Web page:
One of the big complaints I hear from my customers that are married is about the issue of chores. I can tell you from my own 30-year marriage the issue of chores was a big deal in contributing to the conclusion of the marriage.
I clearly remember the issue that’broke the camel’s back.’ My ex-husband wanted to have our big Thanksgiving dinner at our home instead of at my parents’ home, and I was all for it – IF he promised to help. My experience in the past was that I ended up doing all of the work and was too tired to actually enjoy the dinner, whereas if it was at my parents’ house, I knew that my father was an equal contributor regarding household events. My ex readily promised to help, but on the day of the dinner, he did nothing. “You promised to help if we had the dinner,” I said. “I want your help.” He smirked at me, going into his usual resistance, and walked away. I felt crushed, and my inner child was upset with me that I had believed him when he so often either forgot what he had said or went into resistance.
“I’m not going to spend any more time with you until you can be loving and caring for three months,” I told him. In the past he could do it for a week or so and then would return to being angry and resistant. I gave him two years to learn to be loving, caring and respectful toward me and he never did, so our marriage ended.
Needless to say, the issue around chores wasn’t our only problem, but it was indicative of the underlying issues, which were a lack of caring and respect toward me, and frequently treating me with anger, withdrawal, sarcasm, and projection – followed by the crazy-making of denying that he was doing these things, and blaming me rather.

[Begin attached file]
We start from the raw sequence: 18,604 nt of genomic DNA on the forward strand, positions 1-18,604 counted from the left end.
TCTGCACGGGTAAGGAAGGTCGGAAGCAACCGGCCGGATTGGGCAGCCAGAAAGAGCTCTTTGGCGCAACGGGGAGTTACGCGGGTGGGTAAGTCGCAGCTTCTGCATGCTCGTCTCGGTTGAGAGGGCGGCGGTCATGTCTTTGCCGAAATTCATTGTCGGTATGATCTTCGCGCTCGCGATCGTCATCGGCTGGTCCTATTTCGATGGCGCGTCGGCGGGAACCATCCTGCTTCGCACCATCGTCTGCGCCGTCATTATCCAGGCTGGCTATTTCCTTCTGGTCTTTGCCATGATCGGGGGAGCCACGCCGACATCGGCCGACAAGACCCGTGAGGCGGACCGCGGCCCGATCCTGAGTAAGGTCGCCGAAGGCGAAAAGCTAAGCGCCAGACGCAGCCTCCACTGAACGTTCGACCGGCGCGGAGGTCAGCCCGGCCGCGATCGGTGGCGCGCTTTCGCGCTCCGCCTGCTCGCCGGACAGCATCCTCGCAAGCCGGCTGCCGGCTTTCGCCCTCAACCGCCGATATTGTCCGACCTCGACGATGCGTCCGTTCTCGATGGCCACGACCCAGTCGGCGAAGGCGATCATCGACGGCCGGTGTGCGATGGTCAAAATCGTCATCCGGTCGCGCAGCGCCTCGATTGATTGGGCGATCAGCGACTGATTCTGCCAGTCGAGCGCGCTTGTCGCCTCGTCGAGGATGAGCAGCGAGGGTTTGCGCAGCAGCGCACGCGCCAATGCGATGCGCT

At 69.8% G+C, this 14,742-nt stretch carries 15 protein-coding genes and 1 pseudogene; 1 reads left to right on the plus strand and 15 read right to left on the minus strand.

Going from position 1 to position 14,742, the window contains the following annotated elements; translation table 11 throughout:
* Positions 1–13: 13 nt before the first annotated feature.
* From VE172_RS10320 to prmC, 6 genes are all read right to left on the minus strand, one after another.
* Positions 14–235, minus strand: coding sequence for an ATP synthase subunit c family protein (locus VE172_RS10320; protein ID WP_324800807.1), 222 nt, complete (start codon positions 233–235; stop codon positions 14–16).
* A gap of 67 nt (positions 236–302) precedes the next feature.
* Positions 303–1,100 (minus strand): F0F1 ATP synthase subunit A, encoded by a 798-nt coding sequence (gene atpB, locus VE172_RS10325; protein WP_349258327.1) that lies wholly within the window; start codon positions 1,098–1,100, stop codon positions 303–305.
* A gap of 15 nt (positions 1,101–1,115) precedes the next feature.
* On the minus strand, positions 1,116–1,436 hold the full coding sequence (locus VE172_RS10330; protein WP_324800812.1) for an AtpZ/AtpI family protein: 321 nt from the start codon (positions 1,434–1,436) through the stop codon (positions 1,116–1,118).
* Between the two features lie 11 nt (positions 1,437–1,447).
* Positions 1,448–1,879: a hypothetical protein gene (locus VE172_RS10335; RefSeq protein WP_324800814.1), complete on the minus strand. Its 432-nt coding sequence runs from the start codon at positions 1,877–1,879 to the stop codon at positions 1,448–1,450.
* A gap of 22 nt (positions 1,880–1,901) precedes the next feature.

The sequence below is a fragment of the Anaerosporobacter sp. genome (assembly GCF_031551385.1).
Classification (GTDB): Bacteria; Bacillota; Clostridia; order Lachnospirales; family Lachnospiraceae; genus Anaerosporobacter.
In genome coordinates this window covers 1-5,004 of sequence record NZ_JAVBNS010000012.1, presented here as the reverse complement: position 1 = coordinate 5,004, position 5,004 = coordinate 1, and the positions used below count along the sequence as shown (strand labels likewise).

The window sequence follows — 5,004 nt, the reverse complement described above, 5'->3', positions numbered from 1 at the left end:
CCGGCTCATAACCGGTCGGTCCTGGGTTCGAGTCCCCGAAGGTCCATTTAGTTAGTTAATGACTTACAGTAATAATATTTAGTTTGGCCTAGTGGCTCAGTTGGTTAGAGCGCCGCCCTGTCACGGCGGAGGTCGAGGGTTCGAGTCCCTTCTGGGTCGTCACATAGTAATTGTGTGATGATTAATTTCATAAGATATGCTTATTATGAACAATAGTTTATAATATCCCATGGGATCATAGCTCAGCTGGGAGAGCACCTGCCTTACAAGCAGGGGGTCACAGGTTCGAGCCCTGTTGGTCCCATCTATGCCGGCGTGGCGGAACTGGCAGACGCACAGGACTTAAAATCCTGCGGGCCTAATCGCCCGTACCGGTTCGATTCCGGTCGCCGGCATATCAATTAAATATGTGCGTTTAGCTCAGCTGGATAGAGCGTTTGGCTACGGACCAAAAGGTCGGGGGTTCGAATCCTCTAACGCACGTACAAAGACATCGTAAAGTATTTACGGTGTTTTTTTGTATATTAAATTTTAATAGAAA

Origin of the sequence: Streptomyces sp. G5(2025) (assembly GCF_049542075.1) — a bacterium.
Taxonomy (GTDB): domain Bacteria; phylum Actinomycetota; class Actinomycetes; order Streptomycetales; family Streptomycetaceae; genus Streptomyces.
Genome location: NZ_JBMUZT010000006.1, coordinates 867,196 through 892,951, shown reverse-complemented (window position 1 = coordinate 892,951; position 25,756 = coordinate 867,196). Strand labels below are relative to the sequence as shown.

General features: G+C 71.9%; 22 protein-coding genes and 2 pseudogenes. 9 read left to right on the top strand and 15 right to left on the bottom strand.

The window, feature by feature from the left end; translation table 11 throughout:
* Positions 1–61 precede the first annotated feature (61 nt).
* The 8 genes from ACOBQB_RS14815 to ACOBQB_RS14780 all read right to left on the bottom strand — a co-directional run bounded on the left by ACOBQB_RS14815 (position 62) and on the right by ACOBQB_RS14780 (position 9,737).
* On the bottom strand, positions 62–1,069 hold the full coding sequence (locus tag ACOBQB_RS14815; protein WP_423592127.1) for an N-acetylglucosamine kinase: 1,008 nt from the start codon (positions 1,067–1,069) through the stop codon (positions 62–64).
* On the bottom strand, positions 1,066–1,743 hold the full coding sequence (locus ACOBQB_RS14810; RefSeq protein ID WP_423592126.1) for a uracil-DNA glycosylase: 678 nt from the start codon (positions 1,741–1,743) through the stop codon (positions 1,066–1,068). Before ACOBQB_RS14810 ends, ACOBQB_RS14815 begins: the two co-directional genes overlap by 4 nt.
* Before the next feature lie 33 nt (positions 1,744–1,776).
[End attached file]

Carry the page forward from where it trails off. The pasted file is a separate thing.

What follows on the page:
Doing Chores Together Can Produce Intimacy
Recent research suggests that couples who do chores together, rather than one individual doing more actions, or dividing the chores, have more emotional and physical intimacy. Doing chores alone can be lonely, while doing them together can be a time of fun, sharing and Pest Control, and it certainly makes the time go by faster when you are doing the dishes together rather than doing them alone. Sharing chores might be especially important when you have children, because it’s often hard to find time to get together to discuss your day or discuss your feelings with each other.
While the study shows that couples who do chores together have better marriages, I wonder if the underlying truth is that couples who enjoy being together and have great marriages realize that they enjoy doing errands together. Is the doing of chores together the cause of the their intimacy or the result of it? More research would need to be done to ascertain this.
Regardless of which comes first, I would think that couples who do chores together have a much better chance of feeling connected with each other than those who don’t. Not only does it give you a bit of time together, but it also prevents both the bitterness of one person doing too many of the chores, as well as the loneliness of doing chores independently.